Sri Lanka’s foreign ministry successfully convinced a Saudi court to overturn the death sentence of a Sri Lankan maid accused of adultery in Saudi Arabia. The accused woman, whose name has not been disclosed by Saudi and Sri Lankan officials, was involved in an affair with a Sri Lankan migrant worker, also living in Saudi Arabia.
The 45-year old married mother of two and the man in question had been found guilty in a Saudi court in April; while the Saudi court handed down a death-by-stoning sentence to the maid, her male counterpart was given a mere 100 lashes. However, after intensive lobbying by the Sri Lankan government, the court agreed to reopen the case.
The court claimed—according to a “Sharia” Law decree by the country’s clerics–that the reason behind the less severe punishment was because the man was unmarried, and therefore subject to a less severe punishment compared to a married woman and mother of two. Apparently, adultery for a married individual in Saudi Arabia merits a death sentence, whereas an unmarried culprit caught engaging in premarital sex receives 100 lashes.
However, in actual practice, male culprits are often spared punishment, even lashings, when caught engaging in premarital—or even extramarital—sex…..as long as the male is Saudi, and of a certain class. In a case that made international headlines, a group of Saudi males were accused of violently gang-raping a woman and were given minor custodial sentences, while their victim was severely punished for appearing in public without a male guardian. In this case, the man in question was an impoverished foreign worker, and Saudi Arabia’s atrocious record of migrant abuse is well-documented.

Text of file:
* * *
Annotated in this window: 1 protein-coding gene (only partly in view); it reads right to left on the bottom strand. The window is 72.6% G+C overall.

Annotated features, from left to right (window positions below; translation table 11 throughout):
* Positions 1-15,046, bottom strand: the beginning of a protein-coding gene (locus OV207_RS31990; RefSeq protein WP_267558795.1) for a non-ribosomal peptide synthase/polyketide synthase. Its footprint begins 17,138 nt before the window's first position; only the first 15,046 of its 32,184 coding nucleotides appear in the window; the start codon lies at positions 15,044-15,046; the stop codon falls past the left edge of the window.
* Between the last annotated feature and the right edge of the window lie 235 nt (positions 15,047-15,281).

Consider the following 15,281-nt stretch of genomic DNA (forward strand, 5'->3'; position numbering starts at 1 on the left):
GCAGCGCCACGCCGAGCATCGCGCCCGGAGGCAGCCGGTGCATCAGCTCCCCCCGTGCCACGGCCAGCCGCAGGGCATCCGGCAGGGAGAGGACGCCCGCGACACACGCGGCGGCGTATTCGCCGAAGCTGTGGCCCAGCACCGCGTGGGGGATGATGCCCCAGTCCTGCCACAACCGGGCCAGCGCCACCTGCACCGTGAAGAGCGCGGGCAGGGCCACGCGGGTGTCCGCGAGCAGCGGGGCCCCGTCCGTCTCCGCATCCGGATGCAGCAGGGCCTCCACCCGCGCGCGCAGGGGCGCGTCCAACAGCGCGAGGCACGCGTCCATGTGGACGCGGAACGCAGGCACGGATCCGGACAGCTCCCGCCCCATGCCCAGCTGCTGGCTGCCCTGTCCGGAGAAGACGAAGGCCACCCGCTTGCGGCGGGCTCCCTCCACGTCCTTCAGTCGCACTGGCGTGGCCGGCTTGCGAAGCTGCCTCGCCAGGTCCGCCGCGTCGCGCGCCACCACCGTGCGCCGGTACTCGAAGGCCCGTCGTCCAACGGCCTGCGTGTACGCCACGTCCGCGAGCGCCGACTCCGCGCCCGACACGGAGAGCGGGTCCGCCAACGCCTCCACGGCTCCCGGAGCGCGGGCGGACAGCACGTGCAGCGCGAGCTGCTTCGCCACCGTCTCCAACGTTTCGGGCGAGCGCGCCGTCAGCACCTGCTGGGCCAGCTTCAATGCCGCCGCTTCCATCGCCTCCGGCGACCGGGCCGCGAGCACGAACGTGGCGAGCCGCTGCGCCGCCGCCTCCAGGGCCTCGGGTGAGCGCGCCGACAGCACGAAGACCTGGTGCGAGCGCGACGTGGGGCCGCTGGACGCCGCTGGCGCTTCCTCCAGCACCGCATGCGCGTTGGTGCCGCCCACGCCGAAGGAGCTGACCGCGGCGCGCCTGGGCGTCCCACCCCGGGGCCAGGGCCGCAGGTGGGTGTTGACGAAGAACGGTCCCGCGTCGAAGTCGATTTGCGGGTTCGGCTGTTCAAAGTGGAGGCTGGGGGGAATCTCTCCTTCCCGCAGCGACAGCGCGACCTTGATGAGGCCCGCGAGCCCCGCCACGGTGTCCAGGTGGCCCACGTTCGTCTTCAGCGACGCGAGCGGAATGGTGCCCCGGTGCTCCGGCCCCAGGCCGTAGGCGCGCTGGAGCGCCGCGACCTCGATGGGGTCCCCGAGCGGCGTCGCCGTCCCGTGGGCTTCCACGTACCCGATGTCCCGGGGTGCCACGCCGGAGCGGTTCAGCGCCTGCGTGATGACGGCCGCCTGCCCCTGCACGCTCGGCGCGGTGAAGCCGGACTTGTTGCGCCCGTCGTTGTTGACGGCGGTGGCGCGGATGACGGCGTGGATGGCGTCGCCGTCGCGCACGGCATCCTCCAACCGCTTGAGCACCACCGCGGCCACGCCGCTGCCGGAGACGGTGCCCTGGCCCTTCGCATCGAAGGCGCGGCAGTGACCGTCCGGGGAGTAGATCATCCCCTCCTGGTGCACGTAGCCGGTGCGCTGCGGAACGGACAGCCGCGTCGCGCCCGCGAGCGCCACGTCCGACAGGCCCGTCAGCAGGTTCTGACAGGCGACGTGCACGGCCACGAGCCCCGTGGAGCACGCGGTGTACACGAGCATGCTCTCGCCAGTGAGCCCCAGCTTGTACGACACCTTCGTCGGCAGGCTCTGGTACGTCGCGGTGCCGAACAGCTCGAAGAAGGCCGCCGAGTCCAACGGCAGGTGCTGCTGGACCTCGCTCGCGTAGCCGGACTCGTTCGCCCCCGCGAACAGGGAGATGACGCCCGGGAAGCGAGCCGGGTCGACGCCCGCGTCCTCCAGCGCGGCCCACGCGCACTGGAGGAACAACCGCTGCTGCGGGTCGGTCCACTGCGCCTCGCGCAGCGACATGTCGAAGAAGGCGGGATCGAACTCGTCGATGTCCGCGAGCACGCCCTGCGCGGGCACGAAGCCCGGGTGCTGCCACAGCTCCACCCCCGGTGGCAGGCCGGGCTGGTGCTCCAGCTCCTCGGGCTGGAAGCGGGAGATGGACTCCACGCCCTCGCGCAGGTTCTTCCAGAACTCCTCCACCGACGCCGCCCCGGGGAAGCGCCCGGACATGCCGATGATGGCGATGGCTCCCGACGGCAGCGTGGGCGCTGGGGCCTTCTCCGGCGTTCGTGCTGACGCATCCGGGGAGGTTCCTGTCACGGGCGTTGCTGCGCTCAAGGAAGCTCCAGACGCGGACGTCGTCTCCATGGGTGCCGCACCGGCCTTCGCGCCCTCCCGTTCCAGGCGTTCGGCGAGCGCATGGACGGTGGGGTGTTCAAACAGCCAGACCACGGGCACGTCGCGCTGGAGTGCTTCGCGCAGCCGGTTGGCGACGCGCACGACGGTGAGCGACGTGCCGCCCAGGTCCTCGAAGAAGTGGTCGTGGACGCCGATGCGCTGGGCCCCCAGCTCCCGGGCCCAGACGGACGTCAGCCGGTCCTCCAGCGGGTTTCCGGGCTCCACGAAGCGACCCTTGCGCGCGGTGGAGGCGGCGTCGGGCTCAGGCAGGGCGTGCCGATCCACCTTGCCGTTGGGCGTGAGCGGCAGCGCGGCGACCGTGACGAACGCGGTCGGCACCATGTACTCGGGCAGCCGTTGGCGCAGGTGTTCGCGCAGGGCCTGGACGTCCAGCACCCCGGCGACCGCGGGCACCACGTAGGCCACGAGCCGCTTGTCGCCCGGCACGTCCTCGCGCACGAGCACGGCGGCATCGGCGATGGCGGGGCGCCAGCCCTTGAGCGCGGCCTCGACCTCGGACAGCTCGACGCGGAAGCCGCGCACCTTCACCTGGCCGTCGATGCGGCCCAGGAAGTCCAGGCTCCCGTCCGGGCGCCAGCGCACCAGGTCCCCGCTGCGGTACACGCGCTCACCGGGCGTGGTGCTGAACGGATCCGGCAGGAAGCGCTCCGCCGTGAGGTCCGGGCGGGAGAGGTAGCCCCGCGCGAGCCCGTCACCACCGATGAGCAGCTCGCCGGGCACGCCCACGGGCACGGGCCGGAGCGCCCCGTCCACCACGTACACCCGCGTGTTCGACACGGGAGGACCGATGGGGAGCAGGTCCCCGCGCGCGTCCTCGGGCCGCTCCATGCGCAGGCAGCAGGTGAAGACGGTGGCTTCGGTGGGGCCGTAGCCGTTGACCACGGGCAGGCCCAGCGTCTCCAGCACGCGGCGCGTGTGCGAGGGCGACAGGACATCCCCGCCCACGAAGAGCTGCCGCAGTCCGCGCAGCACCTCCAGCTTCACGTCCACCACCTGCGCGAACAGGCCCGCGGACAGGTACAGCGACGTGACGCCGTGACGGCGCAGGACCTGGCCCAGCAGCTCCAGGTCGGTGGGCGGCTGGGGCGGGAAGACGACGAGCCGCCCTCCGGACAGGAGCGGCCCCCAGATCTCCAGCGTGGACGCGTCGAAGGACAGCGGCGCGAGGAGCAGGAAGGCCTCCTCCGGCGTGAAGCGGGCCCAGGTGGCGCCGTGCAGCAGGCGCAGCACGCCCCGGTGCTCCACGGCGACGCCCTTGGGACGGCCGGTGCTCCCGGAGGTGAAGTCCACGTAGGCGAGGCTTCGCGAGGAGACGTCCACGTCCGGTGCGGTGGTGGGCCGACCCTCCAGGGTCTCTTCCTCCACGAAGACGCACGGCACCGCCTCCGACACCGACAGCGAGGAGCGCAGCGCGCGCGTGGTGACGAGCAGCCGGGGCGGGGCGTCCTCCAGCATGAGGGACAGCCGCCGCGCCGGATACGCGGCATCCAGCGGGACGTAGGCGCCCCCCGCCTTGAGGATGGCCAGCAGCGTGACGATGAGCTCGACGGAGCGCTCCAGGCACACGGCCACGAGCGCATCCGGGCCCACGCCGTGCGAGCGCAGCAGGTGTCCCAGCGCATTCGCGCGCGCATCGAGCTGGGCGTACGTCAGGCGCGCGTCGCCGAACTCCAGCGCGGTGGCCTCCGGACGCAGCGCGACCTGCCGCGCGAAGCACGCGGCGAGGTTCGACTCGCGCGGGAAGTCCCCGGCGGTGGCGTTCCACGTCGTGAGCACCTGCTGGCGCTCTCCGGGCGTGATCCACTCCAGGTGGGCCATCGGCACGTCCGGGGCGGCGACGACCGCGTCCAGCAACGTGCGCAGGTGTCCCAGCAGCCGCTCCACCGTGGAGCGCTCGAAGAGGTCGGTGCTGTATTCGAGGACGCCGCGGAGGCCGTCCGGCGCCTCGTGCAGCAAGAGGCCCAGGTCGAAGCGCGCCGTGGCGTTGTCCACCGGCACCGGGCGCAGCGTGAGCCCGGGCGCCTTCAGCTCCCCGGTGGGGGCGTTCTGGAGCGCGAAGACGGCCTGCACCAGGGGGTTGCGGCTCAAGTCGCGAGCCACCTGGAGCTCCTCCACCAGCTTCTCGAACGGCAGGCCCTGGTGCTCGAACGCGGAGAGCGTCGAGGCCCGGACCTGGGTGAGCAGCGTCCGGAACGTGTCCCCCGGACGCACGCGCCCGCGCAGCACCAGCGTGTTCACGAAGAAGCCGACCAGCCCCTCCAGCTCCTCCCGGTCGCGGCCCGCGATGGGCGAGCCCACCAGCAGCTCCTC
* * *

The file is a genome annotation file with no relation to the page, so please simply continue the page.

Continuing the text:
Of course, it’s no surprise that the Saudi government freely and openly engages in sexism and institutionalized racism while hiding behind the mask of Sharia law. This very punishment reveals the intersectional relationship between class and gender in the Saudi justice system, where a woman’s “sin” is prone to a harsher punishment than a man, and the male culprit’s sentence is influenced more by his class and ethnicity than the nature of the crime itself.
Saudi Arabia, one of the US government’s closest allies, commits human rights abuses daily, but is rarely held accountable by the international community. In fact, Saudi Arabia was granted the honor to serve as chair of the United Nations Human Rights Council (UNHCR) in September, even though they actually REFUSED to sign and ratify both the Universal Declaration of Human Rights and the Refugee Convention. The irony and hypocrisy in this becomes clear for anyone who is aware of Saudi Arabia’s archaic punishments, arbitrary sentencing, and separate legal system for Saudi males and vulnerable minorities. As the current chair of the UN Human Rights Council, Saudi Arabia’s position on executions has barely shifted. Instead, according to Amnesty International, the country has “executed more than 150 people this year, mostly by public beheading, the largest number of executions in 20 years”.
Harsha de Silva, Sri Lanka’s deputy foreign minister, expended a considerable amount of effort in raising pressure on the Saudi government to overturn the Sri Lankan woman’s death penalty. The maid’s punishment was downgraded from death by stoning, to serving three years in prison, which was viewed as a victory by the Sri Lankan foreign ministry.